Experiencing cervical back pain?
Cervical (upper) back pain is an aching or shooting pain in the neck region which can radiate into the arms and hands, and sometimes even the feet.
Specialists assert that 80% of the population experiences back pain at some point in their lives. 
-- Usually self-diagnosable
-- Isnâ€™t contagious â€“ doesnâ€™t spread among people
-- Lab tests or imaging sometimes required
-- Medium to long-term â€“ takes months to years for the pain to subside
Cervical pain is typically attributed to deformative changes in the disks and joints, which then lead to pain in the nerves. Ailments and burning of the pancreas, kidneys, etc. are also a source for pain in the back.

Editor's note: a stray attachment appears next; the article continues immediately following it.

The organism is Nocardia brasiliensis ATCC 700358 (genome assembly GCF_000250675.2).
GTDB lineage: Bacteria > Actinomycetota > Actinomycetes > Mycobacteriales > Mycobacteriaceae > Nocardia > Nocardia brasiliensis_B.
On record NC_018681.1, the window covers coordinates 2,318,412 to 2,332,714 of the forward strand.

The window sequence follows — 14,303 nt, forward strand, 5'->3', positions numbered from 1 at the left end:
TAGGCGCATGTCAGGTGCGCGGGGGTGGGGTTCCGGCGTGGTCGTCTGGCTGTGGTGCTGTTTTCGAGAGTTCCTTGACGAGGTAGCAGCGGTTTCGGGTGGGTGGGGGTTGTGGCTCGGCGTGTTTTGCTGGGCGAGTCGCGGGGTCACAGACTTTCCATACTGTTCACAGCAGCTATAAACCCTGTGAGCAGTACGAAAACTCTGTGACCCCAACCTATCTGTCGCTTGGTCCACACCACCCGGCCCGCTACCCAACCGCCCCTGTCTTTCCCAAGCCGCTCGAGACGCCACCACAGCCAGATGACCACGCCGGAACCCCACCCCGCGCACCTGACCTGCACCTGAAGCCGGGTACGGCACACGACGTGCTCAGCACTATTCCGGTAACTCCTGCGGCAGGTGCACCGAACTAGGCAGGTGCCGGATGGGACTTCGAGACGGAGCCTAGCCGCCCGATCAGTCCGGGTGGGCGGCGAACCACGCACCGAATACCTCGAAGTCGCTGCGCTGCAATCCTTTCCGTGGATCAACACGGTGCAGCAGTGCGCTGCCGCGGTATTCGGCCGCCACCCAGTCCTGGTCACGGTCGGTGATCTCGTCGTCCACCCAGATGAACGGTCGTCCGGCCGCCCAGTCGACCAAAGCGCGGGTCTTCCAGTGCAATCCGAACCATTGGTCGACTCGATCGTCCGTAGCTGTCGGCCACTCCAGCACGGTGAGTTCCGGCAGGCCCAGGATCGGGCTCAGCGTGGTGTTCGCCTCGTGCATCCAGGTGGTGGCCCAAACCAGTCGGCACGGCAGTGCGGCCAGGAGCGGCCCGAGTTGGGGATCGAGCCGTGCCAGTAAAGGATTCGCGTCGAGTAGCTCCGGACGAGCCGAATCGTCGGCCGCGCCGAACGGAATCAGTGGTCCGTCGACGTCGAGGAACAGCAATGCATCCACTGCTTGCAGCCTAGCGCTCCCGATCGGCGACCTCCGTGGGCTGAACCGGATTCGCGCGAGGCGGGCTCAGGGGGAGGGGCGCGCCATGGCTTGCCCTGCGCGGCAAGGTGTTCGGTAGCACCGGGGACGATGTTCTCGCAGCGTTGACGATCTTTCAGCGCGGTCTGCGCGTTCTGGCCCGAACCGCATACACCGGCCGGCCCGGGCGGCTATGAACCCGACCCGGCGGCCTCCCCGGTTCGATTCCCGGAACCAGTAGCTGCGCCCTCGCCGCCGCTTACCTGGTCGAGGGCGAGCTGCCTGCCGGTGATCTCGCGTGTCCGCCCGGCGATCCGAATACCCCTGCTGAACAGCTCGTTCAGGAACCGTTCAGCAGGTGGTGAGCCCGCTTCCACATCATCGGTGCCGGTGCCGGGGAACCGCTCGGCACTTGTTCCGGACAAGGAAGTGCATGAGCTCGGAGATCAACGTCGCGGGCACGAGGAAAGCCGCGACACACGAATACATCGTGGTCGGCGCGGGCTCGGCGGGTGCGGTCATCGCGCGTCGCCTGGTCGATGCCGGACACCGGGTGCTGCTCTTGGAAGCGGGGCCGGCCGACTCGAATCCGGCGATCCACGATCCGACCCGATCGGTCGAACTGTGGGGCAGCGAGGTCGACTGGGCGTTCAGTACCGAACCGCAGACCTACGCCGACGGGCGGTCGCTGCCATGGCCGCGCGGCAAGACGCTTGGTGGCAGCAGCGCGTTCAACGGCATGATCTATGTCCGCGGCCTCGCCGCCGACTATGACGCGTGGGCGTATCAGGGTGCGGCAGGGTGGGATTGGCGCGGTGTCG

Ages affected â€“ Between 0 and 25: Rare; Between 25 and 55: Predominant; Above 55: More often.
Symptoms include cervical pain, retro-orbital pain, cervical stiffness, all of which are reasons to see an orthopedic specialist.
People may experience:
- Imbalance â€“ dizziness or vertigo; poor balance
- Pain â€“ intractable night pain
- Loss of appetite â€“ unexpected weight loss
- Cervical lymphadenopathy
Stress management and postural advice on daily activities, work and hobbies may be useful in some patients.
Patients are recommended to use one pillow while sleeping at night.
Typical medication includes non-steroidal anti-inflammatory drugs (NSAIDs) and skeletal muscle relaxers, etc.
Physiotherapy, partial-laminectomy or foraminotomy are conventionally some of the ways chosen by specialists to treat cervical back pain.
Orthopedic specialists at mfine (www.mfine.co) are here to help you, contact us today.